Time is money: Finance and tax tips with Mike Hamilton

  • Published
  • By U.S. Air Force Staff Sgt. Timothy Leddick
  • 911th Airlift Wing

Each year, millions of Americans organize their proof of insurance, employment records and year-end statements in preparation for tax season. Yet, there lies a lingering question: How can taxpayers maintain proactive financial awareness throughout the year, not just during tax season?

Mike Hamilton, the Pittsburgh International Airport Air Reserve Station personal financial counselor, and a chartered financial consultant, provides both general and professional guidance, and referrals, emphasizing the importance of financial preparedness.

Hamilton has been a ChFC for almost seven years and employed at the Pittsburgh IAP ARS for four years. His hours are Monday through Friday, and unit training assembly weekends, from 8:30 a.m. to 5:00 p.m. in building 209. Hamilton offers a comprehensive range of personal finance services, covering various facets including retirement plans (Thrift Savings Plan, 401K, 401A, 457B, etc.), credit card debt and budgeting.

“Be sure to give me a call for anything finance related,” said Hamilton. “Most things I can handle. For taxes, I can refer you; buying a new house or car – I haven’t heard too many surprise questions I haven’t had before.”

While serving as a financial counselor with services accessible to installation members, he is unable to offer direct suggestions or advice, adhering to the policies outlined in his contract with Magellan Federal.

This does not mean he can’t provide counseling, education, referrals and recommendations, however. Hamilton's services are valuable in addressing various nuances in financial readiness that individuals might be unaware of:

For taxes, there are resources available for free filing, consultations and preparations, some specific to the military. For service members, Military OneSource offers free tax services via MilTax. Additionally, United Way and the Volunteer Income Tax Assistance program offer complimentary services facilitated by IRS-certified volunteers.

MilTax allows free federal, and up to three state, returns and consultations and is backed by the Department of Defense. United Way offers free tax preparation, and refers to free federal and state taxes via MyFreeTaxes. The IRS’s VITA program offers free basic tax returns for individuals that make less than $65,000 annual income. The two former resources have no income limits.

Hamilton also highlighted that the IRS provides additional benefits regarding military duties, which includes tax deductions if you travel more than 100 miles away from home in connection with your performance of services as a member of the Reserve. You are able to deduct your unreimbursed travel expenses on your tax return by including those expenses from the time you leave home until the time of return.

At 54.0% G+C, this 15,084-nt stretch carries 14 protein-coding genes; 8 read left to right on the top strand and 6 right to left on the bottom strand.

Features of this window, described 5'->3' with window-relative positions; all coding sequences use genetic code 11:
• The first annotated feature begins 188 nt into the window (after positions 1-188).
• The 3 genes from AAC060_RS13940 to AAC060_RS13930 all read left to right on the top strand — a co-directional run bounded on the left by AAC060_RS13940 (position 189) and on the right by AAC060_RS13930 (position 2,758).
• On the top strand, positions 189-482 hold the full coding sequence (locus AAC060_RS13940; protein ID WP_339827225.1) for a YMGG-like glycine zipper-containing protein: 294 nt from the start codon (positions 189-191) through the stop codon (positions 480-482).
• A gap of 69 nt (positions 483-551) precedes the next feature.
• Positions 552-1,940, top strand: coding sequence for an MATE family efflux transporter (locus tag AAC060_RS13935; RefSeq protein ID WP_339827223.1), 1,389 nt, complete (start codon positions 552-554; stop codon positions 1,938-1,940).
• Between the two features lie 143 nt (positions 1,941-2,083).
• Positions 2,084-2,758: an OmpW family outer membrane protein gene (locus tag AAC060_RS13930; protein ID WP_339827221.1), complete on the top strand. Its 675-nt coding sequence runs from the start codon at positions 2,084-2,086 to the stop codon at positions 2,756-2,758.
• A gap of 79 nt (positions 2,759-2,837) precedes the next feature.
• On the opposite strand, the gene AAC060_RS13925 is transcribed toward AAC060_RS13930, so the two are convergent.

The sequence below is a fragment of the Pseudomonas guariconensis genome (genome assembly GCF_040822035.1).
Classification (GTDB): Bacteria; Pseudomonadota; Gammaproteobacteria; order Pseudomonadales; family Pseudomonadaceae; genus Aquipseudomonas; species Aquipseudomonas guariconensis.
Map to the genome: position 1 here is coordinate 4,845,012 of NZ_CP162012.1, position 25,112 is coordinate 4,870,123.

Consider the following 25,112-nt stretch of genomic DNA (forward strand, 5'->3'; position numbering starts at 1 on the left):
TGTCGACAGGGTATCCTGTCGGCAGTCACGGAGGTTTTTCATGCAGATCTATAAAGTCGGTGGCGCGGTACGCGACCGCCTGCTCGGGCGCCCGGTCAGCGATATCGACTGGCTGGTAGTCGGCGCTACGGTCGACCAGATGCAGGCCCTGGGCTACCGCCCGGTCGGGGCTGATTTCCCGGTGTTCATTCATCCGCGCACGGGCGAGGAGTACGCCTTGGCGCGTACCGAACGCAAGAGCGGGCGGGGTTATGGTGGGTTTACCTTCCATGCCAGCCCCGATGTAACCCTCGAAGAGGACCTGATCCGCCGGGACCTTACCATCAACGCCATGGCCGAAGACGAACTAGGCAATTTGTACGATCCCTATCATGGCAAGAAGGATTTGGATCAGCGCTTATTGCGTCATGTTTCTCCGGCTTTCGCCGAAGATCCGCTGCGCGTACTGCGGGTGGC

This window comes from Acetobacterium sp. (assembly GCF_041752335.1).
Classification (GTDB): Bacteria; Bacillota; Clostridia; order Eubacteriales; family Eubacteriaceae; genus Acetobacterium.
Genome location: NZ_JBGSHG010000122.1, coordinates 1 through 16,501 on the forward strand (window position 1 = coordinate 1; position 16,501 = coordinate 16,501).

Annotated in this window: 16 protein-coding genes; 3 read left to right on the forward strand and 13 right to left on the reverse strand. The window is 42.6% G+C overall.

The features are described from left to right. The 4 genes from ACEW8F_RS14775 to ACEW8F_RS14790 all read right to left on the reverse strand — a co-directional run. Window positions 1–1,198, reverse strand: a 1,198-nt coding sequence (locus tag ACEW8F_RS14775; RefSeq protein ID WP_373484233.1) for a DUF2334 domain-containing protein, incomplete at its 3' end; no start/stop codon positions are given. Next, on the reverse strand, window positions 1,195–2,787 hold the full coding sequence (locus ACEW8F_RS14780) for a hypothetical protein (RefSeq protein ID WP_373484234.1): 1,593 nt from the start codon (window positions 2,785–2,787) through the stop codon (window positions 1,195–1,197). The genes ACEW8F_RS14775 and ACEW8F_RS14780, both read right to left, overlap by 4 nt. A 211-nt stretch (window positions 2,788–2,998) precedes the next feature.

A guide Hamilton provided for TSP plans explains the differences between Roth and Traditional IRAs. Roth allows you to pay taxes upfront as you make contributions and require no taxes to be paid upon withdrawal at retirement. Traditional is the inverse, where no taxes are paid upfront but rather upon withdrawal. The benefit of which option to pursue depends on not only preference but the consideration of tax rates over the course of “now” and “then.”

A consideration for each is that Roth allows contributions to be taken out at any point with no fee or payment. More contributions in Traditional may allow for a larger return during tax season – though a tax return should not be mistaken for additional income but rather a representation of income that was already yours. Certain deductions or disbursements over the course of a year result in a payout or an outstanding balance.

To further clarify and address any misconceptions or curiosities regarding financial information, Hamilton hosts two video conferences monthly, aiming to educate and respond to inquiries. Notices for these conference calls are located in the installation’s cafĂ©, Perksburgh, and the fitness center. Some of these presentations include topics such as “Exploring digital and crypto assets” and “Retirement and TSP.” Select topics are covered monthly, rotate quarterly, then recur annually. Therefore, if a particular topic piques interest but you happen to miss it, rest assured the topic will resurface in the following month within the same quarter before cycling once more in the following year.

Hamilton has observed that individuals often struggle with determining the appropriate time to assess their accounts and finances. To address this, he recommends a comprehensive review of these accounts at least once a year, ideally coinciding with the tax season when individuals are already engaged in financial scrutiny. This includes year-end statements, TSP, 401K, stocks, bonds and other investments.

A suggestion Hamilton emphasizes greatly regarding financial readiness is to speak with him directly, whether in person, via phone or through email. This approach allows for a discussion on preparation and prevention before an investment or transaction takes place, mitigating the need for later discussions when issues have already surfaced.

“Most individuals come to me after a big purchase or debt or some financial trouble,” said Hamilton. “I implore everyone to discuss these topics and purchases with me beforehand to educate and prevent issues before they happen.”